Note that the IO is necessary for reading files, so we may as well die here if anything goes wrong with reading configuration files. You may want to return Maybe Configuration from the getConfiguration function in case you want to handle situations in which no configuration file exists yet. Note also that the previous steps were necessarily completed beforehand, because usually we would want to be able to override the config file path with a --config-file option or a MY_GREP_CONFIG_FILE environment variable.

Settings

The next step is to actually process these Arguments, Environment and Configuration values. We define a type Dispatch that contains all the command-specific settings that the program will use, and a Settings type that contains all the non-command specific settings.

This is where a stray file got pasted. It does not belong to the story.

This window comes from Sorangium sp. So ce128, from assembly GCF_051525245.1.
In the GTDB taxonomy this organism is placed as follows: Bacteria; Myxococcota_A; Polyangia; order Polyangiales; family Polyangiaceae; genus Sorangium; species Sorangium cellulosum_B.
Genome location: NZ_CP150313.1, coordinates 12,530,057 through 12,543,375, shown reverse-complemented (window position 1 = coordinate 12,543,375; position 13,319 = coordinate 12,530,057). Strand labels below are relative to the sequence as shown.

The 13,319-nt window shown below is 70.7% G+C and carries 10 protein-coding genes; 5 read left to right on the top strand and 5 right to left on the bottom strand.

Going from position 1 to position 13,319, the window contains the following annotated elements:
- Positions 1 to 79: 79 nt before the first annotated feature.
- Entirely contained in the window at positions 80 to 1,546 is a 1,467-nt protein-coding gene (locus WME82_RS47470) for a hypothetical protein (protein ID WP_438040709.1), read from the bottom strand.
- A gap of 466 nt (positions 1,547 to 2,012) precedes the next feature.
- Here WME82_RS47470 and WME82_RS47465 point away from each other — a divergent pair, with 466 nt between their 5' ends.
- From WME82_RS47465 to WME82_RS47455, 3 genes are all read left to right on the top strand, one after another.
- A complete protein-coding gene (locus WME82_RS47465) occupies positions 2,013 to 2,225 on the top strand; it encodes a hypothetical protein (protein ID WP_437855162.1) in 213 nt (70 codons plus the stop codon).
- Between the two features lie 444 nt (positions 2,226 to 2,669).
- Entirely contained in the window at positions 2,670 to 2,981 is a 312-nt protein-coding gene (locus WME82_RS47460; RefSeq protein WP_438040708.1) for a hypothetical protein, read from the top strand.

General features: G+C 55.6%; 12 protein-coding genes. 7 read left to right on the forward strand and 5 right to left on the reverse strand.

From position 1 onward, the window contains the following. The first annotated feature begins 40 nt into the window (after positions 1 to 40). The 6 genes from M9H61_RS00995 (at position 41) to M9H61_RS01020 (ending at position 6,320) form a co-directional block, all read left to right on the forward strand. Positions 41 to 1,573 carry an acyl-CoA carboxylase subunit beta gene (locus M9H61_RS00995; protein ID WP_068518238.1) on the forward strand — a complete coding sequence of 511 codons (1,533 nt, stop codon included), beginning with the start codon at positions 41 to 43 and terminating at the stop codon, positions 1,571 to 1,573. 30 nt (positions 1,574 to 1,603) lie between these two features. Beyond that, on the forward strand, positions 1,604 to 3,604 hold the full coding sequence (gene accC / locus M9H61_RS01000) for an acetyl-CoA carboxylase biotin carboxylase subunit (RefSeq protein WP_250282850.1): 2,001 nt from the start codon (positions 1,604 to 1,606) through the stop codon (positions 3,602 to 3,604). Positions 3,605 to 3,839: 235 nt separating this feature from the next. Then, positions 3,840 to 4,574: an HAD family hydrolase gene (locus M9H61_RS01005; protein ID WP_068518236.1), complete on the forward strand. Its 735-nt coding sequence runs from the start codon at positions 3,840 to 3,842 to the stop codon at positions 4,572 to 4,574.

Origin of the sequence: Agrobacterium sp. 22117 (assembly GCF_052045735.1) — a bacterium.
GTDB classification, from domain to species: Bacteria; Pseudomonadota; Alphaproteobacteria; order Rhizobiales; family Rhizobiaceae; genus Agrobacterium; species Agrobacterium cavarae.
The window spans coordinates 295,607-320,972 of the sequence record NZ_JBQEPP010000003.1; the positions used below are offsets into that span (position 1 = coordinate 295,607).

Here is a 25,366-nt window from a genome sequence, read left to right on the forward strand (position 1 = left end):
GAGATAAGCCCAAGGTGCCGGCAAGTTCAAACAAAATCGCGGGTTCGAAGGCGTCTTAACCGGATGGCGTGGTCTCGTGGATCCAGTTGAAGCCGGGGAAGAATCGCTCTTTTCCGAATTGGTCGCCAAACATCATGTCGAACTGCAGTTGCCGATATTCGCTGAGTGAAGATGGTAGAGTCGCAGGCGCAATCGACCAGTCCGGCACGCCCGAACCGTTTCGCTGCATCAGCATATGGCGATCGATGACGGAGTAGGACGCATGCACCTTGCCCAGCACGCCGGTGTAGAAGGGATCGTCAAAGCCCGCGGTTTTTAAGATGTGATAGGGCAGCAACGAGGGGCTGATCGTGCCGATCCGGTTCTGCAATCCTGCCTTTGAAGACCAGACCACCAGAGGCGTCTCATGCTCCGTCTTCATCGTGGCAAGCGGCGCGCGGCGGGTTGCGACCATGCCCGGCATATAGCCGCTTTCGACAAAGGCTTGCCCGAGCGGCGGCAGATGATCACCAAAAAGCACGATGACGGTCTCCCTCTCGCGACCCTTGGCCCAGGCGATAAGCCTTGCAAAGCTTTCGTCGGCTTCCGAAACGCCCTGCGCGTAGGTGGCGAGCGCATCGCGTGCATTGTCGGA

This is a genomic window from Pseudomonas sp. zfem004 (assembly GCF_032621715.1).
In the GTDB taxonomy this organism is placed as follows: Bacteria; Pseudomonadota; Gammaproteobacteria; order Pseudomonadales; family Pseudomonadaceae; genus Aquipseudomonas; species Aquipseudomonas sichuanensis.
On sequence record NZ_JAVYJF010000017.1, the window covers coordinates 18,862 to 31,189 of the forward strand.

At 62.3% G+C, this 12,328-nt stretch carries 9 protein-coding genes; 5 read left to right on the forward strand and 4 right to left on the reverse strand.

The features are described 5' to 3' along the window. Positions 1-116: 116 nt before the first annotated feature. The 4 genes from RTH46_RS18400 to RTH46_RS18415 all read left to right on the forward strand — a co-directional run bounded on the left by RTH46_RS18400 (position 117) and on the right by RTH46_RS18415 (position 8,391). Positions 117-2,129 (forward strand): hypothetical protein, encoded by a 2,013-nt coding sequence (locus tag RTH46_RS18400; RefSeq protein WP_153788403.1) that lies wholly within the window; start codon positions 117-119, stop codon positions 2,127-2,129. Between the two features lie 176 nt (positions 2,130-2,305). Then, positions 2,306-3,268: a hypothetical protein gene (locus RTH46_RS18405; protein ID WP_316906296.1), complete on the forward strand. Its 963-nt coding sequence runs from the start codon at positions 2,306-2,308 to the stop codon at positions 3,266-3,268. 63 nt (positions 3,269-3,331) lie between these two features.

data Instructions
    = Instructions Dispatch Settings

data Dispatch
    = DispatchFind FindSettings
    | DispatchReplace ReplaceSettings

data FindSettings = FindSettings
    { findSetQuery :: Text
      [...]
    }

data ReplaceSettings = ReplaceSettings
    { replaceSetOriginal :: Text
    , replaceSetReplacement :: Text
      [...]
    }

data Settings = Settings
    { setVerbosity :: LogLevel
      [...]
    }

We then build the settings that our application will use from all this gathered information. The format should be easy for our program to use. We would prefer to get as much of the validation out of the way, by dieing early. Building the settings happens with the combineToInstructions function:

combineToInstructions
  :: Command 
  -> Flags 
  -> Environment
  -> Configuration
  -> IO Instructions